President of Florida Education Association Says Arming Teachers Is Not the Answer

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Image via AP Photo/Jae C. Hong, File.

By Mivette Vega

June 10, 2022

Some Republicans are recommending that teachers be trained and armed to deal with killers. Andrew Spar thinks the solution is on a very different path.

If members of law enforcement, who are trained to deal with weapons and handle violent situations, were slow to confront the Uvalde, Texas gunman, is it reasonable to expect a teacher to face an armed killer?

Andrew Spar, the president of the Florida Education Association (FEA), brings up that scenario in response to some Republicans’ proposal to train and arm teachers to deal with the deadly mass shootings that are spreading across the US.

RELATED: After Uvalde Tragedy, DeSantis, Florida Legislature Remain Silent on Gun Safety

On May 24, 2022, Salvador Ramos entered Robb Elementary School and began shooting indiscriminately with two semi-automatic rifles and 375 rounds of ammunition, which he had purchased legally days after his 18th birthday, on May 16. That day, 19 children and two teachers were gunned down.

Reports say police members waited more than an hour to enter the connected classrooms where students were trapped after the shooting began. The shooting became the deadliest in a decade, since the murders at Sandy Hook Elementary School in Connecticut in 2012.

“We’re saying we expect teachers, who are trained to care for kids, to confront someone with an AR-15? And these law enforcement officers are trained for this kind of situation. It’s not logical to say we should put more guns in the hands of teachers,” Spar told Floricua.

Florida has also been the scene of tragic mass shootings, one of which took place in 2018 at Marjory Stoneman Douglas High School in Parkland, where 17 people were killed.

As the father of two daughters, and a former teacher with more than 20 years of experience, it is inconceivable to ​​Spar that schools have become a place that causes concern and fear in the community.

“When you heard the reports coming out from Uvalde, where law enforcement had to ask parents for DNA so they could verify their kids, that’s baffling and heartbreaking. The idea that kids had to be identified through DNA, because of the massacre that occurred in their classroom!” Spar said with dismay.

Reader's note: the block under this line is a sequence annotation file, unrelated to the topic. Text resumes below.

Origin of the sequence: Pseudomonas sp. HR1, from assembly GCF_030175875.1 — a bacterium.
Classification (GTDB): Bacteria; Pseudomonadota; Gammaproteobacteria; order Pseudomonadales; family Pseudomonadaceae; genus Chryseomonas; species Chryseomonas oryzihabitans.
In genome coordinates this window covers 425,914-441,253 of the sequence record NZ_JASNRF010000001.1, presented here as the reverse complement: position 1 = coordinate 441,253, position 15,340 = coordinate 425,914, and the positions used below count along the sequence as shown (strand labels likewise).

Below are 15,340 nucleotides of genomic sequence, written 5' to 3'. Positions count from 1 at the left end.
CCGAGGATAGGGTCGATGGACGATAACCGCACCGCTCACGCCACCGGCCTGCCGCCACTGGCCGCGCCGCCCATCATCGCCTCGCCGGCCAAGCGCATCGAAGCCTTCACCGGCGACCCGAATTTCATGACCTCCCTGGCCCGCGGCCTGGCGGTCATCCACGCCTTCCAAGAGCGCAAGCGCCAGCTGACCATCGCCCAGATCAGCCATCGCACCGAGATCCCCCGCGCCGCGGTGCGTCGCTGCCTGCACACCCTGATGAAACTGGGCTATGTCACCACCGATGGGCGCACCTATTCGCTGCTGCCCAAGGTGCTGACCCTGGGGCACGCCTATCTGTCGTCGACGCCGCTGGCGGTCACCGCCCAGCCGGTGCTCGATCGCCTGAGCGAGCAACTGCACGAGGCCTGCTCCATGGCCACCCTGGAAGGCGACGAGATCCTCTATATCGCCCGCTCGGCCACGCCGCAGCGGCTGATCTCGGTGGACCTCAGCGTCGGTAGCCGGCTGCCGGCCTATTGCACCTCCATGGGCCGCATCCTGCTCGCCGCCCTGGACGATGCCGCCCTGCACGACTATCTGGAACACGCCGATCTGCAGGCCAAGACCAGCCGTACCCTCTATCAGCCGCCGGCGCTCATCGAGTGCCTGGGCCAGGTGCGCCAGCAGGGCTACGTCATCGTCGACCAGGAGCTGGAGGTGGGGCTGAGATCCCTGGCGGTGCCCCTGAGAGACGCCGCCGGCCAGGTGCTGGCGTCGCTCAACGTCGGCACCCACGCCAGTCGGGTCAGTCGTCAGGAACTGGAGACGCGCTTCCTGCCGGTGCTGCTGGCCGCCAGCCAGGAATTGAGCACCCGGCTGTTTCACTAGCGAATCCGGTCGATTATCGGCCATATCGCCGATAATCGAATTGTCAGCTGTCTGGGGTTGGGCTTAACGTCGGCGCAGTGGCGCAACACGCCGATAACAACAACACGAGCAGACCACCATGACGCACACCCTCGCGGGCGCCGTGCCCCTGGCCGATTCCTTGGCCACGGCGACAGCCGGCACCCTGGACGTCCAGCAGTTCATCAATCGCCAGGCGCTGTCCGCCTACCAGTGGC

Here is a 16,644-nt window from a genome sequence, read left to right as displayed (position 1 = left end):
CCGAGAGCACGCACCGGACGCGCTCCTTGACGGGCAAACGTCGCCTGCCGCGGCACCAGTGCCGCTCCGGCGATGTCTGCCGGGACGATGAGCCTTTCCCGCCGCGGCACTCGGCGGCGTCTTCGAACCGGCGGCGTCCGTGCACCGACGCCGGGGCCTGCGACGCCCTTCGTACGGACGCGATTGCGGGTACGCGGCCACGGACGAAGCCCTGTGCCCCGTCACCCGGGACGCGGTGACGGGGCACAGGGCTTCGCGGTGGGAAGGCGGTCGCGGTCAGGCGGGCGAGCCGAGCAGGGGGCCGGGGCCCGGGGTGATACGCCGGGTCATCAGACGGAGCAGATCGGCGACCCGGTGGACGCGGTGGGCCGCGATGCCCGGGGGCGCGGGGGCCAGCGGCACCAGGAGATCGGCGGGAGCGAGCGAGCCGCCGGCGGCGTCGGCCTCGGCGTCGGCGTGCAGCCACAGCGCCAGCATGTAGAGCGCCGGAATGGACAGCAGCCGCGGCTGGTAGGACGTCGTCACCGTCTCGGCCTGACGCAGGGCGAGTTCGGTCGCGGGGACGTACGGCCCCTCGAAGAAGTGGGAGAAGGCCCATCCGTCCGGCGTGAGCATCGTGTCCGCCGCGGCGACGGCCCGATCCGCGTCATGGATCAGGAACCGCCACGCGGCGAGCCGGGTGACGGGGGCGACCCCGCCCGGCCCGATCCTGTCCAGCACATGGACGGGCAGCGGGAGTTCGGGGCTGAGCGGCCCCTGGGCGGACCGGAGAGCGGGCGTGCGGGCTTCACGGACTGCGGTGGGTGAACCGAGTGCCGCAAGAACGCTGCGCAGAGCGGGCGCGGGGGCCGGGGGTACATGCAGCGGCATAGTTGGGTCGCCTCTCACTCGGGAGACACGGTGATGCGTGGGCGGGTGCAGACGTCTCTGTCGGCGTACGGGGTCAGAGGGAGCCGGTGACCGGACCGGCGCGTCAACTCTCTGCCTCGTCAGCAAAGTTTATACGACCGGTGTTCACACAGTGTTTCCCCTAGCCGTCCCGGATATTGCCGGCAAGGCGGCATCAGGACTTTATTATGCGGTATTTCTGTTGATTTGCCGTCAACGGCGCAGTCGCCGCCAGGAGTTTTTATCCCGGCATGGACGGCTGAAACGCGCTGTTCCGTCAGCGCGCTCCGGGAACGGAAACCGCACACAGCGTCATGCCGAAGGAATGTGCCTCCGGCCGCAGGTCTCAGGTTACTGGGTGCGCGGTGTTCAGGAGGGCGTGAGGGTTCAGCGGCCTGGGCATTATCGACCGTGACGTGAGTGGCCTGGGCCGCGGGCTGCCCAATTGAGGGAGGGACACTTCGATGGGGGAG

The FEA president believes that strong solutions must be sought at the state and federal levels. For him, looking for solutions in the classroom—like arming teachers, and closing entrances and exits, as some Republicans have proposed—is not effective. 

“In that school, the issue wasn’t that they had multiple entry points. The issue was that a lock failed at one of the doors, so he was able to walk in. And there was an armed officer assigned to that school that was not there for whatever reason. They had all of these in place, and it still didn’t work, because we are not dealing with the base of the issue, which is how did someone get their hands on a military assault weapon at the age of 18?” Spar said.

The FEA president says there are three basic key factors Congress and state governments should work on to find a solution to the gun violence epidemic, which is killing 41,000 Americans a year, according to Giffords, a nonprofit organization.  

He said first, there’s a need to reinforce and implement red flag laws throughout the country, restricting access to weapons to people who should not have them. Second, it’s necessary to raise the age for purchasing semi-automatic weapons to 21, and third, background checks that help determine if a person is capable of owning a gun need to be implemented.

RELATED: Why Are So Many Teens Involved in Recent Shootings?

Last but not least, Spar reiterates the importance of giving schools resources to address the mental health needs of students and adults. He said every school should have a psychologist, a social worker, and a school counselor.

“In Florida, after the shooting in Parkland, there were talks about getting more aggressive in providing mental health services for students, but it hasn’t gone far enough. Most of our school psychologists, for example, end up having 10 or 12 schools they are responsible for,” Spar said. “There’s no way they can effectively support kids.”


  • Mivette Vega

    Mivette Vega is a seasoned journalist and multimedia reporter whose stories center the Latino community. She is passionate about justice, equality, environmental matters, and animals. She is a Salvadorrican—Salvadorian that grew up in Puerto Rico—that has lived in San Juan, Venice, Italy, and Miami.



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